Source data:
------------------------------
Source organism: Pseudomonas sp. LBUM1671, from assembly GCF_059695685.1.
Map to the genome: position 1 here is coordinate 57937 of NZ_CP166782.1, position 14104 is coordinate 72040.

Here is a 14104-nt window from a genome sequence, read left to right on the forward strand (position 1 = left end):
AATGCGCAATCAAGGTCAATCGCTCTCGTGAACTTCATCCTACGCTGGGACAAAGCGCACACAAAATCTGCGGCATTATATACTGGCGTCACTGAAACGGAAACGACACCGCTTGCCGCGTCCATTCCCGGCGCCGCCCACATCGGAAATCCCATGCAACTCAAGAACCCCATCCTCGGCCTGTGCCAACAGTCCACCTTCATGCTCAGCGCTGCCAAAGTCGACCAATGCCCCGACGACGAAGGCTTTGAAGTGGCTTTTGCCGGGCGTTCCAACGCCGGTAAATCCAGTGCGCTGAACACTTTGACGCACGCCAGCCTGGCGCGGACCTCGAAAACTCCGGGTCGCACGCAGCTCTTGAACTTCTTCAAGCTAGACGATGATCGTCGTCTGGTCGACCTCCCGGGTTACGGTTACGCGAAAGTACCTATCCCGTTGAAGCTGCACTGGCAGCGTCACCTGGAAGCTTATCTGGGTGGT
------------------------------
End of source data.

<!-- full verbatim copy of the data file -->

Source organism: Pseudomonas sp. LBUM1671, from assembly GCF_059695685.1.
Map to the genome: position 1 here is coordinate 57937 of NZ_CP166782.1, position 14104 is coordinate 72040.

Here is a 14104-nt window from a genome sequence, read left to right on the forward strand (position 1 = left end):
AATGCGCAATCAAGGTCAATCGCTCTCGTGAACTTCATCCTACGCTGGGACAAAGCGCACACAAAATCTGCGGCATTATATACTGGCGTCACTGAAACGGAAACGACACCGCTTGCCGCGTCCATTCCCGGCGCCGCCCACATCGGAAATCCCATGCAACTCAAGAACCCCATCCTCGGCCTGTGCCAACAGTCCACCTTCATGCTCAGCGCTGCCAAAGTCGACCAATGCCCCGACGACGAAGGCTTTGAAGTGGCTTTTGCCGGGCGTTCCAACGCCGGTAAATCCAGTGCGCTGAACACTTTGACGCACGCCAGCCTGGCGCGGACCTCGAAAACTCCGGGTCGCACGCAGCTCTTGAACTTCTTCAAGCTAGACGATGATCGTCGTCTGGTCGACCTCCCGGGTTACGGTTACGCGAAAGTACCTATCCCGTTGAAGCTGCACTGGCAGCGTCACCTGGAAGCTTATCTGGGTGGT